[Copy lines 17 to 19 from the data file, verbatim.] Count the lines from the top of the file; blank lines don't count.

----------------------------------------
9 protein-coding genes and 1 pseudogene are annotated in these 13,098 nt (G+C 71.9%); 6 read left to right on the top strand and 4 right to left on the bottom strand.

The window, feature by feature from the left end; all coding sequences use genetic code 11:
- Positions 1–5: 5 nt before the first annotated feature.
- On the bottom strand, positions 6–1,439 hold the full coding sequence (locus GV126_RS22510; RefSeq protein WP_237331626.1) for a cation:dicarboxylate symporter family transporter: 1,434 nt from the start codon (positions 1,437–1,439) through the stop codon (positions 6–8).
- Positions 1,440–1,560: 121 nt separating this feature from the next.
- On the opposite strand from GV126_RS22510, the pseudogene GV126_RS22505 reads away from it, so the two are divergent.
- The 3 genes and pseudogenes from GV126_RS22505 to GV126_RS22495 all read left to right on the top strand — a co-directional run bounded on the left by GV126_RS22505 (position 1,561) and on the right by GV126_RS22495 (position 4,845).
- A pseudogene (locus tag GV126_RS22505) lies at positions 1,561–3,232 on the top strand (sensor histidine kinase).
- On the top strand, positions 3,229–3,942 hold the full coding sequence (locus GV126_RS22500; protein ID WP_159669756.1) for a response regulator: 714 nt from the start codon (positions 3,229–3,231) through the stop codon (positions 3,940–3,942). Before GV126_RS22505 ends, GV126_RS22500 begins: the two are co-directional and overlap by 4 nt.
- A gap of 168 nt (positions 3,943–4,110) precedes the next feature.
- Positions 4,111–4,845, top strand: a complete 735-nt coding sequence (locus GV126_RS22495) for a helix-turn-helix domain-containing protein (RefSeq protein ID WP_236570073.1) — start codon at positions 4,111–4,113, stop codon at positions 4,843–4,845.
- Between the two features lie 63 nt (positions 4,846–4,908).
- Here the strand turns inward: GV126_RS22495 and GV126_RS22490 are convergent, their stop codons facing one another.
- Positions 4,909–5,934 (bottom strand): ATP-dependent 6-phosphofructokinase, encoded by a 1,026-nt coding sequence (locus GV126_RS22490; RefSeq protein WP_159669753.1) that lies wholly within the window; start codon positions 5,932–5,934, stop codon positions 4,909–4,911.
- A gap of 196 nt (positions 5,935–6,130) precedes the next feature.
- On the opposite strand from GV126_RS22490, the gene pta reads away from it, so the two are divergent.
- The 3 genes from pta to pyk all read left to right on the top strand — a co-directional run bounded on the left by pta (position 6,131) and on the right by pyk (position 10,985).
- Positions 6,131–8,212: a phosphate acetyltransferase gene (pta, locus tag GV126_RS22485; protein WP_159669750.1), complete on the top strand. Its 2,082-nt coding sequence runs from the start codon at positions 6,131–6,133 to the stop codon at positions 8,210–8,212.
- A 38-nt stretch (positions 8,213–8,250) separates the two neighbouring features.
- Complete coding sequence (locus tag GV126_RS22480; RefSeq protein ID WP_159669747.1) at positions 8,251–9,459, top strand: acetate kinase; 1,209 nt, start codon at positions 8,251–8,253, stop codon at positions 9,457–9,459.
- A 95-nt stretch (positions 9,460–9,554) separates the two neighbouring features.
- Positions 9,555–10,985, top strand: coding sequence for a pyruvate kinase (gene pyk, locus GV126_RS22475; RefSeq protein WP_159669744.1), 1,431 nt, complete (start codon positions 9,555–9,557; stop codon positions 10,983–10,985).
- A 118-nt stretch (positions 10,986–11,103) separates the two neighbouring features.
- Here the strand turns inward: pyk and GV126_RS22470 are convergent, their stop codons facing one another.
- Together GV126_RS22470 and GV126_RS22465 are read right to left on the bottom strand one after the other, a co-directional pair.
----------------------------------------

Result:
- The 3 genes from pta to pyk all read left to right on the top strand — a co-directional run bounded on the left by pta (position 6,131) and on the right by pyk (position 10,985).
- Positions 6,131–8,212: a phosphate acetyltransferase gene (pta, locus tag GV126_RS22485; protein WP_159669750.1), complete on the top strand. Its 2,082-nt coding sequence runs from the start codon at positions 6,131–6,133 to the stop codon at positions 8,210–8,212.
- A 38-nt stretch (positions 8,213–8,250) separates the two neighbouring features.